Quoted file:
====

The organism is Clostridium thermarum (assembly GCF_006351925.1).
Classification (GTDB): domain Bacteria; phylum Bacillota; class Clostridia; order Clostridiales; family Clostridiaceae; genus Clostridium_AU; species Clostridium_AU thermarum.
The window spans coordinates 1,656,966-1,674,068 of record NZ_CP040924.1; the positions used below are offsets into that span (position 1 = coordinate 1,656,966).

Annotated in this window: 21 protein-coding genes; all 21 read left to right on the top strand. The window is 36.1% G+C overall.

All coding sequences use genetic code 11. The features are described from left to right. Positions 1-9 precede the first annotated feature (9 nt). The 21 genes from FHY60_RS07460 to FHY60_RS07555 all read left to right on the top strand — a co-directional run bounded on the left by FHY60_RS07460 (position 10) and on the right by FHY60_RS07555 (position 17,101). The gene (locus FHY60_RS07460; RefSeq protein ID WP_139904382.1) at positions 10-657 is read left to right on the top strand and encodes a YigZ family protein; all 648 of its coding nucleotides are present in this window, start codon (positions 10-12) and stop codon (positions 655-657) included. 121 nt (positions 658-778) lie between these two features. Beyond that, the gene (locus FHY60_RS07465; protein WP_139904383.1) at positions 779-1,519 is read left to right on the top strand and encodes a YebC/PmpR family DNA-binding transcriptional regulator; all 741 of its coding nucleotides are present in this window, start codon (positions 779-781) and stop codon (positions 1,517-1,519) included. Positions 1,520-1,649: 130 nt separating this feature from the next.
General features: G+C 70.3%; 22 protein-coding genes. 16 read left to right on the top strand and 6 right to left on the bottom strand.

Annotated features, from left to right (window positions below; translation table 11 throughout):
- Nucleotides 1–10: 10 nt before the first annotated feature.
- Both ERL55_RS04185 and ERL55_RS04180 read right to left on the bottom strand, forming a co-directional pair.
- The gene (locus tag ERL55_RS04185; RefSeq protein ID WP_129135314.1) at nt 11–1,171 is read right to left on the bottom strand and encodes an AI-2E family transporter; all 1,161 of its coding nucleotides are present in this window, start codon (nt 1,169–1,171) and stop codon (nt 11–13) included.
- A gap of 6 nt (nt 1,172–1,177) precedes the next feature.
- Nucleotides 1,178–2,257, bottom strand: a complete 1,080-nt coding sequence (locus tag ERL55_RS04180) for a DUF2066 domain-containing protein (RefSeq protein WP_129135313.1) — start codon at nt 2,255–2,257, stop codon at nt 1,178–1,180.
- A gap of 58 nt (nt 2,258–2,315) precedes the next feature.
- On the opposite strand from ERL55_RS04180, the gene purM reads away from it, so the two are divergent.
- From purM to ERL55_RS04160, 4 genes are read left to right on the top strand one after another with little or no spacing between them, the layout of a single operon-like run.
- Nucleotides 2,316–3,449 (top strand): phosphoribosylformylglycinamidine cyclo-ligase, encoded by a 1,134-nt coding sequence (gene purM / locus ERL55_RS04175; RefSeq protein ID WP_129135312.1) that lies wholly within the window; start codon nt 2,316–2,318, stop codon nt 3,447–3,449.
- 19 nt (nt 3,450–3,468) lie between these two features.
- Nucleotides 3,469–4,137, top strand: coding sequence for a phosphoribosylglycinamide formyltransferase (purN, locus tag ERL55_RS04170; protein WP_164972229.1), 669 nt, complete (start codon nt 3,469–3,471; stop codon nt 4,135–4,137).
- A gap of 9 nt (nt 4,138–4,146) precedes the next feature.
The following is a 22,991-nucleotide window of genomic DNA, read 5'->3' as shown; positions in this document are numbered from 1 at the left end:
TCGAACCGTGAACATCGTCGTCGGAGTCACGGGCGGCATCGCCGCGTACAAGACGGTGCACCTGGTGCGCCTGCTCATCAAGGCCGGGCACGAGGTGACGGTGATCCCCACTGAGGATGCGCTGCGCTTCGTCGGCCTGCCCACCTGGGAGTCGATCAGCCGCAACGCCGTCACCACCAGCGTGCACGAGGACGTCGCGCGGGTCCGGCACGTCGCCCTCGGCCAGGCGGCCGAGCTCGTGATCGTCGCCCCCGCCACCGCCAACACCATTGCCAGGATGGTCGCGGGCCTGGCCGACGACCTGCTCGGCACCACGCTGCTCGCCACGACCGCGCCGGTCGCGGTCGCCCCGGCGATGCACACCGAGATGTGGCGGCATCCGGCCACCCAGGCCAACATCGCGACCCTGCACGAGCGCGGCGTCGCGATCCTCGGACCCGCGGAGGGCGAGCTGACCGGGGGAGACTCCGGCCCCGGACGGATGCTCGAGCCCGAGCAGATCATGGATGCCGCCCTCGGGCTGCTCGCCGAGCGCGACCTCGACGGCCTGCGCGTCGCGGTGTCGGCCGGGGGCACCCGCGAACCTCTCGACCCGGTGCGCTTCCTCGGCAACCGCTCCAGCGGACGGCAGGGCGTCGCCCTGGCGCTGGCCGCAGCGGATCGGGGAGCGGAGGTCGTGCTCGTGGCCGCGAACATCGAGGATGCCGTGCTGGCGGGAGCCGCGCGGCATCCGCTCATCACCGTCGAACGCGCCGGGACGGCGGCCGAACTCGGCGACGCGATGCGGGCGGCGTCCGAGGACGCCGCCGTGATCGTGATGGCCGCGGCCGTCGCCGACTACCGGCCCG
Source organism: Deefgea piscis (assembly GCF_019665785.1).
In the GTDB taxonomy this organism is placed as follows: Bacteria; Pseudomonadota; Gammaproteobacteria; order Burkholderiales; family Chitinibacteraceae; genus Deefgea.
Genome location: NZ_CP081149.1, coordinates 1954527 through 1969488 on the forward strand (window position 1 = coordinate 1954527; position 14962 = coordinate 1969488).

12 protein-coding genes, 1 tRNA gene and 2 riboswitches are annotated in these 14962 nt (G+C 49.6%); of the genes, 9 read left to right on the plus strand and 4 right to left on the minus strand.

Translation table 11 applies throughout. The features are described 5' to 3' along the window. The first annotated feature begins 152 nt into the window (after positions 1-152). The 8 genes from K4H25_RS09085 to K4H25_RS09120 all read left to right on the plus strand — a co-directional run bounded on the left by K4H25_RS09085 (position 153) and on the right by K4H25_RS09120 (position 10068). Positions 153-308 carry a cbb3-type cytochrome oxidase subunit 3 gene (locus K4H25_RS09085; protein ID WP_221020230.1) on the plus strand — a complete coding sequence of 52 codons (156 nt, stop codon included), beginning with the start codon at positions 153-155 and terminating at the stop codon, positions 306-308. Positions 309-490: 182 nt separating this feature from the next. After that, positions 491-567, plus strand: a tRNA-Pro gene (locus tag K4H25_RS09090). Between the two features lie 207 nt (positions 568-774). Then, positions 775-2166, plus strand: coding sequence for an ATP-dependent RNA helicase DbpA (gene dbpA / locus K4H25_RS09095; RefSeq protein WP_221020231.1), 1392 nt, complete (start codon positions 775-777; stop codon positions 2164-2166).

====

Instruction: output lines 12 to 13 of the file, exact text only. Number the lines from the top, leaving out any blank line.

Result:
- Nucleotides 1,178–2,257, bottom strand: a complete 1,080-nt coding sequence (locus tag ERL55_RS04180) for a DUF2066 domain-containing protein (RefSeq protein WP_129135313.1) — start codon at nt 2,255–2,257, stop codon at nt 1,178–1,180.
- A gap of 58 nt (nt 2,258–2,315) precedes the next feature.